Martial arts include kung fu (Pinyin gongfu), judo, karate, and kendo, which are all primarily East Asian fighting sports or skills.
Armed and unarmed martial arts are two types of martial arts. Archery, spearmanship, and swordsmanship are examples of the former; the latter, which originated in China, focuses on striking with the feet and hands or grappling. In Japan, a warrior’s traditional training included archery, swordsmanship, unarmed combat, and armoured swimming. Other classes who were interested in combat focused on staff arts, common work implements (such as thrashing flails, sickles, and knives), and unarmed combat. Ninjutsu, which was developed for military spies in feudal Japan and included training in disguise, escape, concealment, geography, meteorology, medicine, and explosives, was perhaps the most versatile practice. Some armed martial arts derivatives, such as kend (fencing) and kyd (archery), are now practised as sports in modern times. Unarmed combat derivatives such as judo, sumo, karate, and tae kwon do, as well as self-defense forms such as aikido, hapkido, and kung fu, are practiced. Simplified versions of tai chi chuan (taijiquan), a Chinese form of unarmed combat, are popular as a form of healthy exercise that has nothing to do with martial arts. Many of the armed and unarmed forms have derivatives that are used for spiritual development.
Martial arts from East Asia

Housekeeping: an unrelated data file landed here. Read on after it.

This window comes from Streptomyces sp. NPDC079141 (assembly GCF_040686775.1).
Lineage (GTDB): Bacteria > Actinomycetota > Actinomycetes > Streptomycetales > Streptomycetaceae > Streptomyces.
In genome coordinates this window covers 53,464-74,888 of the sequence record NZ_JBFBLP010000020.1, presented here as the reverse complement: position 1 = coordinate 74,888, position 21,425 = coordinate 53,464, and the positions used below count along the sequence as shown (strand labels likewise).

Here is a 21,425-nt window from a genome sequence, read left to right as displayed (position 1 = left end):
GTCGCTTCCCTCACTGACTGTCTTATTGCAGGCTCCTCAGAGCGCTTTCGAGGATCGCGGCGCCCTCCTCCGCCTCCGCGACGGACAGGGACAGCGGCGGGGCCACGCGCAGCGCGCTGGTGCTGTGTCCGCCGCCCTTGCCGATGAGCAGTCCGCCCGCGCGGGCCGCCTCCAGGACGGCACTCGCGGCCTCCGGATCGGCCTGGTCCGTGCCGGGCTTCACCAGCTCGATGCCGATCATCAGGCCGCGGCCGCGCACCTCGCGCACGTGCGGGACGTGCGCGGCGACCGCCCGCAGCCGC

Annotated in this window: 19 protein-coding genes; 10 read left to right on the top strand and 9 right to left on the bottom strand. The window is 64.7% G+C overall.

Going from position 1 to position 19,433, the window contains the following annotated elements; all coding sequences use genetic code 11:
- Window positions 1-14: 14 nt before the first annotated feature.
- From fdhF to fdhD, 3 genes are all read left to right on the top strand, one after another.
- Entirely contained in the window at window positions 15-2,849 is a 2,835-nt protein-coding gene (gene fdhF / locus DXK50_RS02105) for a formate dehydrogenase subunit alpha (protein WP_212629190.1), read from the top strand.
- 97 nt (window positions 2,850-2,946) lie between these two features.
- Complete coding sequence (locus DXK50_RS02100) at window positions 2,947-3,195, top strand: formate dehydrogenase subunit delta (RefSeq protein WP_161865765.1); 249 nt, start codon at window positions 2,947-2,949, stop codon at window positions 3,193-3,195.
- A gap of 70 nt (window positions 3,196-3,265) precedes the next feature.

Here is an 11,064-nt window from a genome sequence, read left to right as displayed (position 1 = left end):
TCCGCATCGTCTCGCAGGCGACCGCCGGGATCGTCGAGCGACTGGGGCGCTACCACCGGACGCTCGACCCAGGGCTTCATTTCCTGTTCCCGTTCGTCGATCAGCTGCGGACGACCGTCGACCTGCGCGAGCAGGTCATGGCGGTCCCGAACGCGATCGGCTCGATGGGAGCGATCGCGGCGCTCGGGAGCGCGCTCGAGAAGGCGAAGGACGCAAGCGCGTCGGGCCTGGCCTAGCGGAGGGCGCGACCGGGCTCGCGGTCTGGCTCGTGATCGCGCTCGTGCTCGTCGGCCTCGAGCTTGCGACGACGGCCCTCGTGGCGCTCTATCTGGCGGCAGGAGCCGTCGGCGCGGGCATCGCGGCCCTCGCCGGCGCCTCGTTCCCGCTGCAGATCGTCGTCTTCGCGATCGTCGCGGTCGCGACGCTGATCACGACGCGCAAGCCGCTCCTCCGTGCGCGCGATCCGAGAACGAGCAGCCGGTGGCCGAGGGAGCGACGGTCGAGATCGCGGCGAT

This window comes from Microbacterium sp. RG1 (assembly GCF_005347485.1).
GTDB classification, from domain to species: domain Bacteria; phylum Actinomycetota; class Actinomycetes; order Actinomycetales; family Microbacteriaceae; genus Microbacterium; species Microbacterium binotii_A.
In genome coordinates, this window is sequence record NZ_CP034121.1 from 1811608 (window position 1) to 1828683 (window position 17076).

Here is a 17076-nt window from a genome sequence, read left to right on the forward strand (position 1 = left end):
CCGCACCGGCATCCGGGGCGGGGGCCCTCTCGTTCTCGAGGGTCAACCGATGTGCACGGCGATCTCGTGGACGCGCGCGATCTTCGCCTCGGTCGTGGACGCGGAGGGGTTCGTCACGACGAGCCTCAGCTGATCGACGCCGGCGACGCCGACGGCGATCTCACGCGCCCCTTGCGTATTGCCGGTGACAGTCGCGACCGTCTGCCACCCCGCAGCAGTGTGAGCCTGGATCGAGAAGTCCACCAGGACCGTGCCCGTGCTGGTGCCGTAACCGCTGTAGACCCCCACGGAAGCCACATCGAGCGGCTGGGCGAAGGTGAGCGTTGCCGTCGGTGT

The influence of Daoism and Zen Buddhism is the primary unifying factor that distinguishes East Asian martial arts from other martial arts. This influence has resulted in a strong emphasis on the practitioner’s mental and spiritual state, a state in which the mind’s rationalising and calculating functions are suspended so that the mind and body can react as one unit to the changing situation around the combatant. When this state is achieved, the everyday experience of subject-object dualism fades away. Many adherents of Daoism and Zen practise martial arts as part of their philosophical and spiritual training because this mental and physical state is also central to Daoism and Zen and must be experienced to be grasped. On the other hand, a large number of martial arts practitioners practise these philosophies.
The Olympic Games are held every four years.
The popularity of East Asian martial arts in the West grew significantly in the twentieth century, and both judo (1964) and tae kwon do (2000) were added to the Olympic Games as full medal sports. Mixed martial arts, a syncretic discipline that incorporates fighting techniques from various cultural traditions, had also gained prominence by the early twenty-first century.